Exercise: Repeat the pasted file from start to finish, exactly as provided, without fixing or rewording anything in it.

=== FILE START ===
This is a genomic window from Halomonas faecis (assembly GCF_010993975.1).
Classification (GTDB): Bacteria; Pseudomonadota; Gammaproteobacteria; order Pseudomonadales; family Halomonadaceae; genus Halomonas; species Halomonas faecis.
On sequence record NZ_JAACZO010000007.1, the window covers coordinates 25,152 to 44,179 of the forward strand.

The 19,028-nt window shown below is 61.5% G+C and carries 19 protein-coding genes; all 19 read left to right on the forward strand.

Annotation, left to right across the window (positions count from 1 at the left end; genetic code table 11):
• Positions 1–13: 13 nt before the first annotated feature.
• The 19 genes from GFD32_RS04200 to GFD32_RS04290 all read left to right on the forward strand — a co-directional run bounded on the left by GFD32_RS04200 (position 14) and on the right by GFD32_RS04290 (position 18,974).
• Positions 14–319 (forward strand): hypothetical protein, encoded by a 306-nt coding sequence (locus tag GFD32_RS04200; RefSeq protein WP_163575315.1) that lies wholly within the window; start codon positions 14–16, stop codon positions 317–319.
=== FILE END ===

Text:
This is a genomic window from Halomonas faecis (assembly GCF_010993975.1).
Classification (GTDB): Bacteria; Pseudomonadota; Gammaproteobacteria; order Pseudomonadales; family Halomonadaceae; genus Halomonas; species Halomonas faecis.
On sequence record NZ_JAACZO010000007.1, the window covers coordinates 25,152 to 44,179 of the forward strand.

The 19,028-nt window shown below is 61.5% G+C and carries 19 protein-coding genes; all 19 read left to right on the forward strand.

Annotation, left to right across the window (positions count from 1 at the left end; genetic code table 11):
• Positions 1–13: 13 nt before the first annotated feature.
• The 19 genes from GFD32_RS04200 to GFD32_RS04290 all read left to right on the forward strand — a co-directional run bounded on the left by GFD32_RS04200 (position 14) and on the right by GFD32_RS04290 (position 18,974).
• Positions 14–319 (forward strand): hypothetical protein, encoded by a 306-nt coding sequence (locus tag GFD32_RS04200; RefSeq protein WP_163575315.1) that lies wholly within the window; start codon positions 14–16, stop codon positions 317–319.